Life Companies Are Back and Strategically Competing Against Big Banks. Here’s How.


It’s easy to see why life companies continue to plow money into commercial and multifamily real estate mortgages: They have provided strong returns, inflicted virtually no losses and match up perfectly with their long-term liabilities.

“Mortgages have proven to be really good, solid investments for life companies,” said Robert Merck, head of real estate investors for MetLife, the top life insurer in this space and the subject of a longer profile in this month’s Mortgage Observer.

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<i>(Illustration by Thomas Pitilli)</i>
(Illustration by Thomas Pitilli)

“As long as the financing doesn’t get too aggressive as it did back in 2005, 2006 and 2007, you’ll see the life companies continue to play a big role in the market. We see good relative value in continuing to grow and maintain that business,” he added.

MetLife originated more than $9.6 billion in commercial real estate mortgages in 2012 and has topped the Mortgage Bankers Association’s list of annual lending volume for each of the past eight years among life companies. Prudential and New York Life round out the top three among life insurance companies, originating $7.73 billion and $5.12 billion of commercial mortgages, respectively, last year.

In the easy-credit years before the financial crisis, life insurers battled with big banks, Fannie Mae and Freddie Mac, the CMBS market, and pension funds to put capital to work in the commercial real estate market.

“It was hard to put out money as a life company then. It ended up being a good problem,” said Gregory Michaud, head of real estate finance at ING Investment Management Americas, which was the No. 7 life company in commercial mortgages last year with $1.96 billion of originations. “One factor that stopped life insurers from making bad decisions was CMBS.”

But then the party ended, and, like virtually all lenders, life insurers fled the commercial real estate market in 2008 and 2009 amid the credit crunch.

“Other than Fannie and Freddie, hardly anybody was lending money. Everybody retrenched,” said Gerard Sansosti, an executive managing director at brokerage HFF who specializes in originating debt. “The banks stepped away until they could get their balance sheets cleaned up and CMBS evaporated completely.”

According to MBA data, annual commercial mortgage originations for life companies tumbled from a pre-crisis peak of $53.53 billion in 2006 to $30.87 billion in 2008 and then just $16.99 billion in 2009. That represents a 68 percent plunge from peak to trough.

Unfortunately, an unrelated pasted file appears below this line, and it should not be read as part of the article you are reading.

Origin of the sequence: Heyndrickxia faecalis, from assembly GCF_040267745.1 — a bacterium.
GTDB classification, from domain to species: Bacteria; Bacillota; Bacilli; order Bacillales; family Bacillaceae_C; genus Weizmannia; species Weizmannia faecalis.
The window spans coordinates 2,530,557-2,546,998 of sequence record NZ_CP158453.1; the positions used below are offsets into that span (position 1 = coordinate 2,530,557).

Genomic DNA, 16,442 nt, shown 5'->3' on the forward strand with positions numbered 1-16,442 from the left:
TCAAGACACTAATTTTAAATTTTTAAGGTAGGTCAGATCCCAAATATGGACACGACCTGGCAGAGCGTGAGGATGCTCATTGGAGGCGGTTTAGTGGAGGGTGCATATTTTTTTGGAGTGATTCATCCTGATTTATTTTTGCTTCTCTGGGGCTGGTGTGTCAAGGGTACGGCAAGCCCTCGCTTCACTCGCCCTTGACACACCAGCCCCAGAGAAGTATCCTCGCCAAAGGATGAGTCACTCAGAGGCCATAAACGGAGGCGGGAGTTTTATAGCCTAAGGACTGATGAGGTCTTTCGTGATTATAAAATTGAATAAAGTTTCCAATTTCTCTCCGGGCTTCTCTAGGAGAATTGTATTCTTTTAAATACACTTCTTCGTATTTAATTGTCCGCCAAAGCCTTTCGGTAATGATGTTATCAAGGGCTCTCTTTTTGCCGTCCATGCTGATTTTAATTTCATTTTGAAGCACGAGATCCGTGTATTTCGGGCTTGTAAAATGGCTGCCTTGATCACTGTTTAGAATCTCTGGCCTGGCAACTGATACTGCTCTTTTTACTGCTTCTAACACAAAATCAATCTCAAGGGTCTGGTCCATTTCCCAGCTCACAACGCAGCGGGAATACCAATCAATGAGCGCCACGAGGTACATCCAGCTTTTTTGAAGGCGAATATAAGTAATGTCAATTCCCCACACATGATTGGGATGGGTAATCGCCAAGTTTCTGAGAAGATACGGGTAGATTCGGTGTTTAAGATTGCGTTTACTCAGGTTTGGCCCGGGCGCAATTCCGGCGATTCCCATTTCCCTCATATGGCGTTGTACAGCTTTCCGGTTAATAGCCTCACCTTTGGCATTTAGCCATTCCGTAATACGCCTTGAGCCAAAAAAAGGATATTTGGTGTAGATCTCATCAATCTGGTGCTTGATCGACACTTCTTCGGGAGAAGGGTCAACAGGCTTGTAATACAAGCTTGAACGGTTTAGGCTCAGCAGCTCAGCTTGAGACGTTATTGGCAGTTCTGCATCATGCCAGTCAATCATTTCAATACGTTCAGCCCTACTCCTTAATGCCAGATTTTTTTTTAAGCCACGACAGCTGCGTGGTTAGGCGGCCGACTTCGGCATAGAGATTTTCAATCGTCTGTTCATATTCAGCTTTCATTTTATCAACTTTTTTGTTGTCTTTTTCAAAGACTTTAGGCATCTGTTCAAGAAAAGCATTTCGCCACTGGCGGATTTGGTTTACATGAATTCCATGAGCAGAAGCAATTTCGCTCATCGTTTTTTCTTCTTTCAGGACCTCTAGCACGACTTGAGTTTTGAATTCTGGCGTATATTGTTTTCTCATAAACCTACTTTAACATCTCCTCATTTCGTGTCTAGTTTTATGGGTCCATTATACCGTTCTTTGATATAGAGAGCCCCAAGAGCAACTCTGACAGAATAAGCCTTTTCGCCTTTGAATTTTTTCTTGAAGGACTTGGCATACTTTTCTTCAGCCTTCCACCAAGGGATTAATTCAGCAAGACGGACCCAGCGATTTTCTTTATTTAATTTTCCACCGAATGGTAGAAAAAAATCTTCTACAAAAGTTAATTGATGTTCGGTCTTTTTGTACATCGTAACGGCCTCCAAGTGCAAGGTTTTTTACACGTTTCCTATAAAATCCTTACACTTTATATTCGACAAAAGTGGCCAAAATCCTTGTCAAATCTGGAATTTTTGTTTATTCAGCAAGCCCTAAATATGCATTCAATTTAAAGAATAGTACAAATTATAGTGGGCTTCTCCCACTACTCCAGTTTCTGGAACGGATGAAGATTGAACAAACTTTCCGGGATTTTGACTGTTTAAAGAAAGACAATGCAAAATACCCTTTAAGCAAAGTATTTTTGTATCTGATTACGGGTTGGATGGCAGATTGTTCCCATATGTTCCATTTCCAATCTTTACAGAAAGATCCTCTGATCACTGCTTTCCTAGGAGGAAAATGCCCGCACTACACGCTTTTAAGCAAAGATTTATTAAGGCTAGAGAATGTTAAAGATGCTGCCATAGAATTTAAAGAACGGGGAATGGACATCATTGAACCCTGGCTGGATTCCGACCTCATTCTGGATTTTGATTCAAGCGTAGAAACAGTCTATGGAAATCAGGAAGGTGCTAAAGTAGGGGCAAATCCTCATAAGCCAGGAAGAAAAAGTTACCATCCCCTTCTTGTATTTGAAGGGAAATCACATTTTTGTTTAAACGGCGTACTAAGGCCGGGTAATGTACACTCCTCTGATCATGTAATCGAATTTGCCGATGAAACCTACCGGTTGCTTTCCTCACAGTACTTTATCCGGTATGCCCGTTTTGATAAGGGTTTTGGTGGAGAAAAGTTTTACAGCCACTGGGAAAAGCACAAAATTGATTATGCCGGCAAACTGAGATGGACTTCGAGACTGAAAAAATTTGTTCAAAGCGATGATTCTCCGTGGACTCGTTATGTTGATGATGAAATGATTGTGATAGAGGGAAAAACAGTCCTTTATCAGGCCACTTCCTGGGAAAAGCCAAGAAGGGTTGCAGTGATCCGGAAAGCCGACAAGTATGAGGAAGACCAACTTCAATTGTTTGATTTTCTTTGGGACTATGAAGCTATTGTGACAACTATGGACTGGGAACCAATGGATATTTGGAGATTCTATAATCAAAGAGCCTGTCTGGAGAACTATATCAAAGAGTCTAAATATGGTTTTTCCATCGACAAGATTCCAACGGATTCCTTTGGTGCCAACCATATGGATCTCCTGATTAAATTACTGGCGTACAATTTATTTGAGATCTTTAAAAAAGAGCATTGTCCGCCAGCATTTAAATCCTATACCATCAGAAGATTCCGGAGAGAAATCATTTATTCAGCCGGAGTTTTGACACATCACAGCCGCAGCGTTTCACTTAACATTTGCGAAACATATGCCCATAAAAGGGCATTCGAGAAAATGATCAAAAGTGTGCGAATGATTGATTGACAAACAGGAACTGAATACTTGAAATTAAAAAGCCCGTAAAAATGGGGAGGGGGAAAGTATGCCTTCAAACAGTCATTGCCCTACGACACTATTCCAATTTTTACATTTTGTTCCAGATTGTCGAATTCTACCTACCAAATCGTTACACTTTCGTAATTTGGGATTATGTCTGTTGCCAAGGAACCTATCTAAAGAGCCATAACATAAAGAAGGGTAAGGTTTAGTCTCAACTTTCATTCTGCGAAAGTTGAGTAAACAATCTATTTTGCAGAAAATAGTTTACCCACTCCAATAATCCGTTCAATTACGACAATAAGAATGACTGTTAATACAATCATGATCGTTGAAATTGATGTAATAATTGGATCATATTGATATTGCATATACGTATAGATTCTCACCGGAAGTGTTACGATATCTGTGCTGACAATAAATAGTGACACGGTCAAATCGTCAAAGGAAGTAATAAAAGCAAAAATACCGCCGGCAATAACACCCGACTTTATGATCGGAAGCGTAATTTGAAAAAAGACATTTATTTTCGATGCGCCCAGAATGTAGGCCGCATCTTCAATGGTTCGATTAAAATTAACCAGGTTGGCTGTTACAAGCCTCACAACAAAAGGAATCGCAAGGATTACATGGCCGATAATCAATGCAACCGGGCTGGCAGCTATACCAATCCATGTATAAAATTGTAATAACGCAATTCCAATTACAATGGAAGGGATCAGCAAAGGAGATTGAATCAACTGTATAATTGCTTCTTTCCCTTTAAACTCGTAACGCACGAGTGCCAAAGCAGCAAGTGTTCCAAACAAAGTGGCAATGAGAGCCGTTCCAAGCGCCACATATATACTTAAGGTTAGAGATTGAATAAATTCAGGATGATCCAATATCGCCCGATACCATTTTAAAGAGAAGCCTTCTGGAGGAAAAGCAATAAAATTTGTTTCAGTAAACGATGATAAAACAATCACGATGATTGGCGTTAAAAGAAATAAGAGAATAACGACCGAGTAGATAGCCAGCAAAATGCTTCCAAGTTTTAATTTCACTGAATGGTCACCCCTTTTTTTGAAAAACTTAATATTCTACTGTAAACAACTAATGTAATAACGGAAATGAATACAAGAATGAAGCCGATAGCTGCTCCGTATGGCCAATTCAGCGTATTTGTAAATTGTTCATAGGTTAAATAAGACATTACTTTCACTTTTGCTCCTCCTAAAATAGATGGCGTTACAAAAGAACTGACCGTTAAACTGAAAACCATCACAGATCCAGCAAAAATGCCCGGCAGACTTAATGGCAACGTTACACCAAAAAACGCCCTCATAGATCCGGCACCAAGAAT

By comparison, CMBS topped out at $230.17 billion of commercial real estate origination in 2007 but then plunged 95 percent to $12.15 billion in 2008 and then to just $4.97 billion in 2010.

But after weathering the storm far better than their banking peers, life insurance companies were among the first players to return to the commercial mortgage market. In 2010, commercial mortgage originations for life companies soared 80 percent to $30.61 billion. That number climbed another 61 percent year over year to $49.31 billion in 2011, representing a 190 percent surge from the crisis low in 2009.

Banks eventually returned to the commercial real estate financing market, growing commercial mortgage originations by 150 percent year over year in the second quarter of 2011.

However, despite the return of big banks, whose financing prowess has been bolstered by the Federal Reserve’s extremely easy monetary policies, life companies stuck around.

“The Fed is basically giving banks money for free,” said ING’s Mr. Michaud. “Their cost of capital is cheaper. As long as [Fed Chair Ben] Bernanke is out there pumping money out there, the banks are going to have tighter priced money.”

Overall, commercial and multifamily mortgage origination volumes increased 7 percent in the second quarter year over year and 36 percent quarter over quarter, according to the MBA. This was driven by a 31 percent rise in originations for multifamily properties.

Life companies generated $50.48 billion of commercial mortgage originations in 2012, up 2.4 percent from the year before. Through three quarters of 2013, life company commercial mortgage originations were up 19 percent from the same period in 2012.

In fact, the MBA said it’s a safe bet life companies will generate a record amount of commercial mortgages this year.

“There is a strong appetite out there by life insurers to put money into commercial and multifamily properties, and they’ve had a lot of success in placing that money,” said Jamie Woodwell, vice president of commercial/multifamily research at the MBA.